In relative soil dating, archaeologists follow two general principles known as refers to the concept that all the soil below a solid, undisturbed layer dates before that layer (see Figure 3).
Relative dating of a site's stratigraphy often depends on the absolute dating of excavated materials and artifacts.
The New Zealand curve is representative for the Southern Hemisphere, the Austrian curve is representative for the Northern Hemisphere. This makes it possible to tell the age of substances that contain carbon. Dates obtained are usually written as before present ('present' is 1950).
Atmospheric nuclear weapon tests almost doubled the concentration of Radiocarbon dating, also known as the C14 dating method, is a way of telling how old an object is. Plants take up atmospheric carbon dioxide by photosynthesis, and are eaten by animals, so every living thing is constantly exchanging carbon-14 with its environment as long as it lives. In 1958 Hessel de Vries showed that the concentration of carbon-14 in the atmosphere varies with time and locality.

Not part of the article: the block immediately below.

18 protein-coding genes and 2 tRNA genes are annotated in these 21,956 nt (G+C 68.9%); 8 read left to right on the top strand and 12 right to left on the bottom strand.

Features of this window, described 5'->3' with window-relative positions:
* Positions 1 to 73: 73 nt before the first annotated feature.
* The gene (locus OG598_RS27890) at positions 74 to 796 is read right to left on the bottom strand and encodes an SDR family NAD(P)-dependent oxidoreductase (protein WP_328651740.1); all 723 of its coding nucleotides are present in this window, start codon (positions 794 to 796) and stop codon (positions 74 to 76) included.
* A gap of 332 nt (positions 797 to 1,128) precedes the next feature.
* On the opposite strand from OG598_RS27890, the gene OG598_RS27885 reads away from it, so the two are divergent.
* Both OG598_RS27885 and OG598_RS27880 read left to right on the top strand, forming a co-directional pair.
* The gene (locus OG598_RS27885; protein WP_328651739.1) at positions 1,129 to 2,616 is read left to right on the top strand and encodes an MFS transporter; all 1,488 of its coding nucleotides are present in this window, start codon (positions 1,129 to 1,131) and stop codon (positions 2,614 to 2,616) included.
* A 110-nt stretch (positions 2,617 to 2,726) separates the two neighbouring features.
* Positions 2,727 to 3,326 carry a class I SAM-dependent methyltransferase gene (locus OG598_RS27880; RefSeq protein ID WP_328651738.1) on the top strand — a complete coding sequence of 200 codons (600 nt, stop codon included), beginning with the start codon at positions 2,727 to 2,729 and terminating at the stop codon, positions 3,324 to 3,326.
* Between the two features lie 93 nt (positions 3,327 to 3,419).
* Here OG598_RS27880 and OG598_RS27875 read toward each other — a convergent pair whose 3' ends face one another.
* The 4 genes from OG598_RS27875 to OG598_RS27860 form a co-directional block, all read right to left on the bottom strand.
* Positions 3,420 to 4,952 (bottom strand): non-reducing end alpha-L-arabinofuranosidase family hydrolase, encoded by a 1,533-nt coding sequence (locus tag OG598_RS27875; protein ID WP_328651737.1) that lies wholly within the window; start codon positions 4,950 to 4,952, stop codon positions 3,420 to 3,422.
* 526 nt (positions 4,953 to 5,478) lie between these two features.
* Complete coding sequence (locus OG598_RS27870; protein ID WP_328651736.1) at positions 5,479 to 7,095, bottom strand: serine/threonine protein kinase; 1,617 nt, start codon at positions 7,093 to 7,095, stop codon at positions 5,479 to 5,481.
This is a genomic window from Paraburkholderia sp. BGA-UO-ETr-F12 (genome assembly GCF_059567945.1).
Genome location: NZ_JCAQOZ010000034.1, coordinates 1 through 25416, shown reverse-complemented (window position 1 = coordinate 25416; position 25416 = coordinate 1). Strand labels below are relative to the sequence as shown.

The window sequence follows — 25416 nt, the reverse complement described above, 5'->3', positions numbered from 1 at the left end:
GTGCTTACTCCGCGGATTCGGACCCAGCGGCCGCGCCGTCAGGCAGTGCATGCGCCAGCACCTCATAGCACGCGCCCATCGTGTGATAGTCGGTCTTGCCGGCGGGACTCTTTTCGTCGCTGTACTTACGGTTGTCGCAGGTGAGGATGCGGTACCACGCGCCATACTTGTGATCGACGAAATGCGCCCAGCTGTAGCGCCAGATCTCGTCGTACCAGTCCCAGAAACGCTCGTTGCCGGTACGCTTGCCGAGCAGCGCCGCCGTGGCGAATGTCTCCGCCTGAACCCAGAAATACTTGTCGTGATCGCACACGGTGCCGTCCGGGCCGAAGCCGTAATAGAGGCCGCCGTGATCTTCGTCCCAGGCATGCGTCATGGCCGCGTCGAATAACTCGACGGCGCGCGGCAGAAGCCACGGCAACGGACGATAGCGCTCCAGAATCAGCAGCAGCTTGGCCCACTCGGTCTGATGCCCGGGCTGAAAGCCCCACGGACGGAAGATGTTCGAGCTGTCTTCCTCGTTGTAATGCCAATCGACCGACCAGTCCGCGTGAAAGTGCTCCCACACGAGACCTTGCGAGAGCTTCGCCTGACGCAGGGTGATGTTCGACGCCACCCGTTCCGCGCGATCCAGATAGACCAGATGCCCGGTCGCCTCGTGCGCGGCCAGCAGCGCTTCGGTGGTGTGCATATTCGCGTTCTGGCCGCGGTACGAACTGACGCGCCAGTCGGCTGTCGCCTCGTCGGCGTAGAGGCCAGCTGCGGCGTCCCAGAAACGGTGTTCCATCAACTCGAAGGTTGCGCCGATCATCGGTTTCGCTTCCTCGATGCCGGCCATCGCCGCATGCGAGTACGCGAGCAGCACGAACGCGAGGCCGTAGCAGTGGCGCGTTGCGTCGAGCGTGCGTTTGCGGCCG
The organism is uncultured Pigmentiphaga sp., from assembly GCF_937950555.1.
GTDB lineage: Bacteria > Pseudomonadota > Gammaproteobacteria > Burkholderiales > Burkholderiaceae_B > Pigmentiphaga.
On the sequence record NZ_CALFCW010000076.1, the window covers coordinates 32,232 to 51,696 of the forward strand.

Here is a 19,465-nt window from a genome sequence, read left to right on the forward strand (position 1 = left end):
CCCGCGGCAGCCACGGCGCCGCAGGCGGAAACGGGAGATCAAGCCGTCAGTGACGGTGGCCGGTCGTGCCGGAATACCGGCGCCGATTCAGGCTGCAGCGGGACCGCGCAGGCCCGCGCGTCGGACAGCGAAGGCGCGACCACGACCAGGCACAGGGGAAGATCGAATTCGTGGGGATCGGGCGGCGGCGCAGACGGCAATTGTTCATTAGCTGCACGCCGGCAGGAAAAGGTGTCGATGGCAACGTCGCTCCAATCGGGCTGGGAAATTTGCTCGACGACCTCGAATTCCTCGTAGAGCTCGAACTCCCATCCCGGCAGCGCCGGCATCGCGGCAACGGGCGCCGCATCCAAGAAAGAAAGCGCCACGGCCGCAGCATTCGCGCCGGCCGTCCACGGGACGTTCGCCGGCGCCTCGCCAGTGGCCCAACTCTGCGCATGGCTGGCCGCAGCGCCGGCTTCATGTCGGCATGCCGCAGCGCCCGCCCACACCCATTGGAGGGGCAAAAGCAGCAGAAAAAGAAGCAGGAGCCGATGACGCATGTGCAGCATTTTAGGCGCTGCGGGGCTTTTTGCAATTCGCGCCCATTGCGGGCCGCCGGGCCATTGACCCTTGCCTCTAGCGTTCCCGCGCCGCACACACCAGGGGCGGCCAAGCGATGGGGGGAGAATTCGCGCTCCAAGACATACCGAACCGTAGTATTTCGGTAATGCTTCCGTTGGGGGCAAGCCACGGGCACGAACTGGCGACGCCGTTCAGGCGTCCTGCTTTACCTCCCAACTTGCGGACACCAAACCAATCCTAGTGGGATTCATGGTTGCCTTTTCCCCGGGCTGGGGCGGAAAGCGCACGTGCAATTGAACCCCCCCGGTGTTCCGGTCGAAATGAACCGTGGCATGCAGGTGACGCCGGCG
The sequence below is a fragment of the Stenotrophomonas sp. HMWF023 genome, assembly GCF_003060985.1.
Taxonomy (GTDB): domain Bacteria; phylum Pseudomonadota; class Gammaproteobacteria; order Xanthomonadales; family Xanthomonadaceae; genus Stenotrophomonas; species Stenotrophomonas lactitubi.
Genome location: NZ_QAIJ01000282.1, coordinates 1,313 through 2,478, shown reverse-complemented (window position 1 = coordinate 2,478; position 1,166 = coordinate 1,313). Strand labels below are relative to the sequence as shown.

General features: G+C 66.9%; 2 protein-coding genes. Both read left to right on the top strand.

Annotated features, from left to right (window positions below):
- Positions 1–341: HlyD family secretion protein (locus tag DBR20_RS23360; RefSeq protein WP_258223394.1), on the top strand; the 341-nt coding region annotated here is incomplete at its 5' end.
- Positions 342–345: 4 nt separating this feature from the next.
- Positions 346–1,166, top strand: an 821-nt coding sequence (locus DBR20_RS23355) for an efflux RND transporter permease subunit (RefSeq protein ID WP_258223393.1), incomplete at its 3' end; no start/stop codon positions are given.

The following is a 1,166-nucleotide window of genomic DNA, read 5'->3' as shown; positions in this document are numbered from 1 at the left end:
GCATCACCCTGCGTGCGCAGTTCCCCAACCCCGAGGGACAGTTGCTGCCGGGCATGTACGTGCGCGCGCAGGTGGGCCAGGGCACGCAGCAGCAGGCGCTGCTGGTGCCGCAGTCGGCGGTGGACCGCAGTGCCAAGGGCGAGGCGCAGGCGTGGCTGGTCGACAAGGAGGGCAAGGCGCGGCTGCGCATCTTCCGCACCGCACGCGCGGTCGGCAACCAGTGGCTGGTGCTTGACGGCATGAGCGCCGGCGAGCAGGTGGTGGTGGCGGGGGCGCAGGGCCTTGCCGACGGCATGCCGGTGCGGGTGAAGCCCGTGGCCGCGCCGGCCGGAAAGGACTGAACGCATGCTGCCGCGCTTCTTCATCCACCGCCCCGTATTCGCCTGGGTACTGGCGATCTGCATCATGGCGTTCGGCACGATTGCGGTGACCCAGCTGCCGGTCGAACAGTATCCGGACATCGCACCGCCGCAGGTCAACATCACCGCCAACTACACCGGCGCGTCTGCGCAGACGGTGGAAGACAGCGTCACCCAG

In relative dating, archaeologists interpret artifacts based on their positions within the (horizontal layering) of the soil.
Another way of dating pottery and other inorganic materials is through .
Luminescence dating (including thermoluminescence and optically stimulated luminescence) is a type of dating methodology that measures the amount of light emitted from energy stored in certain rock types and derived soils to obtain an absolute date for a specific event that occurred in the past.
The method is a direct dating technique, meaning that the amount of energy emitted is a direct result of the event being measured.
For the most accurate work, variations are compensated by means of calibration curves.
The method was developed by Willard Libby and his colleagues at the University of Chicago in 1949.